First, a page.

For A Few Sacks More

For a few sacks more

For a few sacks more.... How feedsacks clothed and warmed Americans during the Depression, and later.

This was the name of an exhibition set up and hosted by the Textile Research Centre, Leiden, The Netherlands, between January and July 2018. The idea for the exhibition came as a result of a donation to the TRC in 2017 of 35 feedsacks made of printed cotton cloth. These and items collected since then reflect a story of resilience, female ingenuity, thriftiness, sustainability, art and design, national awareness, as well as economic and commercial insight for nearly fifty years, from the 1920’s to the 1960’s. It is an amazing story, and one that is now barely known outside of the USA.

The decorative versions of the feedsacks became very popular and were used for a wide range of items, including men, women and children’s clothing and household items, such as bedding (sheets, pillowcases, quilts), curtains, tablecloths, and clothes pin bags. In fact, they were used for just about anything. The exhibition includes examples of actual feedsacks, as well as clothing, toys, curtains and bags, made from them. In addition, there are numerous bed quilts made from feed sack materials, which reflect the creative use of the sacks and cloth scraps.

The exhibition was made possible thanks to the generosity of the Small Grant Program of the USA Embassy, The Hague.

The actual exhibition is available for loan by other museums and institutions. Click here for more details about the package.

  • Author: Gillian Vogelsang-Eastwood
  • Design: Joost Koopman
  • Publisher: TRC Leiden.
  • Year of publication: 2018.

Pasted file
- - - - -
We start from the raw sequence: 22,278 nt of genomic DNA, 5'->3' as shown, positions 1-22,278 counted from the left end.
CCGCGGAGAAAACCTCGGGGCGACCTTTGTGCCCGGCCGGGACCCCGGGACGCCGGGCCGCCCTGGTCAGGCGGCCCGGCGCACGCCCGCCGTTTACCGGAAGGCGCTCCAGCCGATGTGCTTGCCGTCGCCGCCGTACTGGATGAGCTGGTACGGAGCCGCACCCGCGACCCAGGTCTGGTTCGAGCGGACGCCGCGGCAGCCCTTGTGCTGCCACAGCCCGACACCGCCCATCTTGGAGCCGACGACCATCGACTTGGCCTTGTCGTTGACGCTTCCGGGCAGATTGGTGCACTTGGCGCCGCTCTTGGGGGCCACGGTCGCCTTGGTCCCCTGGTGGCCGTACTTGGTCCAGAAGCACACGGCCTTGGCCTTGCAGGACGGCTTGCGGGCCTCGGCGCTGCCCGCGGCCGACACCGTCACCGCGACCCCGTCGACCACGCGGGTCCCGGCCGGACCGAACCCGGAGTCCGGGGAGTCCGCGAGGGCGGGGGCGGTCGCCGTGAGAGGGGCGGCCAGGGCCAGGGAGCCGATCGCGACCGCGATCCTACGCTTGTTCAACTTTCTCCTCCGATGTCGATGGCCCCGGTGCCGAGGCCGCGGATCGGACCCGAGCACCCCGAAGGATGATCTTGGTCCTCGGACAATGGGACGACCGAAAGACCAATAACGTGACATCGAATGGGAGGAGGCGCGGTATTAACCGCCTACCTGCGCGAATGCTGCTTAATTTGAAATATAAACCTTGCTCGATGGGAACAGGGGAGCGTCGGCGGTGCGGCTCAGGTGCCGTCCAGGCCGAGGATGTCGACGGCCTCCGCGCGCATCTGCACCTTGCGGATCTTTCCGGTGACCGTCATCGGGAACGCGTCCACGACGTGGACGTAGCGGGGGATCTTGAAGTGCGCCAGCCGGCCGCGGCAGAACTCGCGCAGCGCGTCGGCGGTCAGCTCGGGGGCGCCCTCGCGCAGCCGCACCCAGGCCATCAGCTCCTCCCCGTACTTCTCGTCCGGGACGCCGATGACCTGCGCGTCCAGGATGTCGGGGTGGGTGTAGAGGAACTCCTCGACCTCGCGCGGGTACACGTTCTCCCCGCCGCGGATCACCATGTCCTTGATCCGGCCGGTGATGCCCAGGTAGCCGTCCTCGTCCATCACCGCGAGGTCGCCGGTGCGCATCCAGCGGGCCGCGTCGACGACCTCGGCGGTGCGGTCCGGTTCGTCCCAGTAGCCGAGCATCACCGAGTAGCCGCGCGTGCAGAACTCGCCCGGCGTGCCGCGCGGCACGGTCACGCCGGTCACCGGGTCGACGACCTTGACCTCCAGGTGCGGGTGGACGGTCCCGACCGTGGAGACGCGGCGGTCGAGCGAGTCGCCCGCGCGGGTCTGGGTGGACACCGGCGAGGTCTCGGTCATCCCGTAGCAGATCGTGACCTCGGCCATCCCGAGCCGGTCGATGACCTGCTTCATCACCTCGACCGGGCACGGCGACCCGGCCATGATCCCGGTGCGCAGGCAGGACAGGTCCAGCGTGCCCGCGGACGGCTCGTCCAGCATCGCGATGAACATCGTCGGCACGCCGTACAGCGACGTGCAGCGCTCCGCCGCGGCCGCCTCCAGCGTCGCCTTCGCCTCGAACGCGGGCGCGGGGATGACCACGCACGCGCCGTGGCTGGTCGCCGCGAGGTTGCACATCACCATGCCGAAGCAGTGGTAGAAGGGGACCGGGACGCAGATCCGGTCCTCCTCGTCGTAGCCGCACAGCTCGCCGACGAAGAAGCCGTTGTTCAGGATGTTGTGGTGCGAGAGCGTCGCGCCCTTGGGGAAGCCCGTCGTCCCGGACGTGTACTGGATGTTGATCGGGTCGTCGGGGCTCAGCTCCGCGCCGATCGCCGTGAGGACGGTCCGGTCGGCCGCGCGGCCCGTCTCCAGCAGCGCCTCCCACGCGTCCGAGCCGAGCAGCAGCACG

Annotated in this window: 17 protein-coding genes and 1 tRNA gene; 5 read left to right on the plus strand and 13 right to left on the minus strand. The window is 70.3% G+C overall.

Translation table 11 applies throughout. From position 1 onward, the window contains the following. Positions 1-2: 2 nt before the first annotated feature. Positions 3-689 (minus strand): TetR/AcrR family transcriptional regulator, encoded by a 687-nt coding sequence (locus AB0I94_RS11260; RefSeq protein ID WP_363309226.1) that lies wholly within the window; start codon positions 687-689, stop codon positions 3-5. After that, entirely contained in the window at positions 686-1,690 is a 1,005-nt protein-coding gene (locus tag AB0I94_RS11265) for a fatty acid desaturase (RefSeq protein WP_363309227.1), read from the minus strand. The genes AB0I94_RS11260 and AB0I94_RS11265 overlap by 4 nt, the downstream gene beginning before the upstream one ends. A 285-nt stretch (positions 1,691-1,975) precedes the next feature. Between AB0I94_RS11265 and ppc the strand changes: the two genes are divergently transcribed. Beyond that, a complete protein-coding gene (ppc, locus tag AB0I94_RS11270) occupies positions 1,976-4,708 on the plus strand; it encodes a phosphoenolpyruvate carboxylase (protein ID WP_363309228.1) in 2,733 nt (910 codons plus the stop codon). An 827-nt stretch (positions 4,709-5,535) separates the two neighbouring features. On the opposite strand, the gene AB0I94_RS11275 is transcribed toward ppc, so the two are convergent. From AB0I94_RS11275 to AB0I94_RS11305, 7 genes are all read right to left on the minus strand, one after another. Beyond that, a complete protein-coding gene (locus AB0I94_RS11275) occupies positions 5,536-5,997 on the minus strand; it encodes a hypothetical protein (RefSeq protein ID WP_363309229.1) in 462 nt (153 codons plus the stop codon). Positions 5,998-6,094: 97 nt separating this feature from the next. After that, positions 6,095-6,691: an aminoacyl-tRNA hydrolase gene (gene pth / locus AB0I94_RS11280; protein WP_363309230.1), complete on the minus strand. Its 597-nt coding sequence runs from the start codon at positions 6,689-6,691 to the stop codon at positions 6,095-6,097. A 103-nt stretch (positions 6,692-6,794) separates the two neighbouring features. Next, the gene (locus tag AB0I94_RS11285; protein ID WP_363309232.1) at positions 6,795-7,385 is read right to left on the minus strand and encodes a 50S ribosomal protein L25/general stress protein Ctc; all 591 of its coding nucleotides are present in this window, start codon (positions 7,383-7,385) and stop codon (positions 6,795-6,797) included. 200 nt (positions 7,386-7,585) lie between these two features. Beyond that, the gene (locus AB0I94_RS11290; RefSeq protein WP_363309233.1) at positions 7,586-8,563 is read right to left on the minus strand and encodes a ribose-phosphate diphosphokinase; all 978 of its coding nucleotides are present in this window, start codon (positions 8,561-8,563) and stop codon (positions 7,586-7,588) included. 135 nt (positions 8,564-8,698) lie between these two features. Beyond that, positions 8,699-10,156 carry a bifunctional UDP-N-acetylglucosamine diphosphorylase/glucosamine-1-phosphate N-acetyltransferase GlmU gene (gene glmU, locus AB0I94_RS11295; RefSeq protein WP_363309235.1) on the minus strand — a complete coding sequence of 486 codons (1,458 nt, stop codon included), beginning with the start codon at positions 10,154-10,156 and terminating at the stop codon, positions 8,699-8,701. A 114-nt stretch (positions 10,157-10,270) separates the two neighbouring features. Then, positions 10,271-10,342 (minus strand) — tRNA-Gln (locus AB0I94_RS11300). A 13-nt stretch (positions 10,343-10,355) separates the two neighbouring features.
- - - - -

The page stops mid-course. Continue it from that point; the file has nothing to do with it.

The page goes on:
1. Introduction

When Marilyn Monroe donned a burlap potato sack in 1952, she was making various statements about herself, her wardrobe and her ability to wear anything glamorously. But she was following…

2. The Early History of Decorative Feedsacks

Cloth sacks for feed started to be produced in the mid-19th century, following the development of industrial sewing machines that were capable of producing strong seams that did not burst…

3. Feedsacks and the Great Depression

The 29th October of 1929 witnessed the Wall Street Crash. It was followed by a series of droughts and harvest failures that resulted in the ‘Great Depression’, which was to…

4. Feedsacks during and after WWII

The Second World War (1939-1945) saw the rationing of various items in North America. Feedsacks were exempt from rationing in order to persuade people to move from the more robust…

5. Feedsacks in the 1950’s

The popularity of the feedsack textiles continued well into the late 1940’s, but their use was slowly coming to an end. Cloth feedsacks were replaced by paper versions, which were…

6. Feedsacks in the 1960’s and later

By the 1960’s, the increased diversity and cheapness of paper and plastics for commodity packaging meant that feedsacks were no longer widely used. Slowly most of the sacks vanished from…

7. Feedsack Designs

It has been estimated that between 15,000 and 20,000 different designs were created and used to decorate feedsacks between the 1930’s and 1960’s. The scale of production, both in terms…

8. Feedsack Garments

One of the most important and widespread uses of the feedsack cloth was the making of garments for men, women and children, although the vast majority of surviving garments seem…

9. Feedsack dolls, toys and household items

Various feedsack manufacturers produced a range of cloth toys from the 1930’s onwards. The toys were printed on both sides of the cotton bag and could be cut out, sewn…

10. Feedsack Quilts

One of the iconic uses of feedsacks is the making of quilts used on beds. A bed quilt is basically made up of three or more layers of cloth. The…

11. Flour sack underwear: An anonymous poem

There is an anonymous poem about undergarments being made from feedsacks. The writer obviously had some very vivid and personal recollections: When I was a maiden so fair Mama made…

12. Further information

Further reading: Jones, Lu Ann and Sunae Park (1993). “From feed bags to fashion” Textile History, vol. 24, no. 1, pp. 91-104. Nixon, Gloria (2015). Rag Darlings: Dolls from the…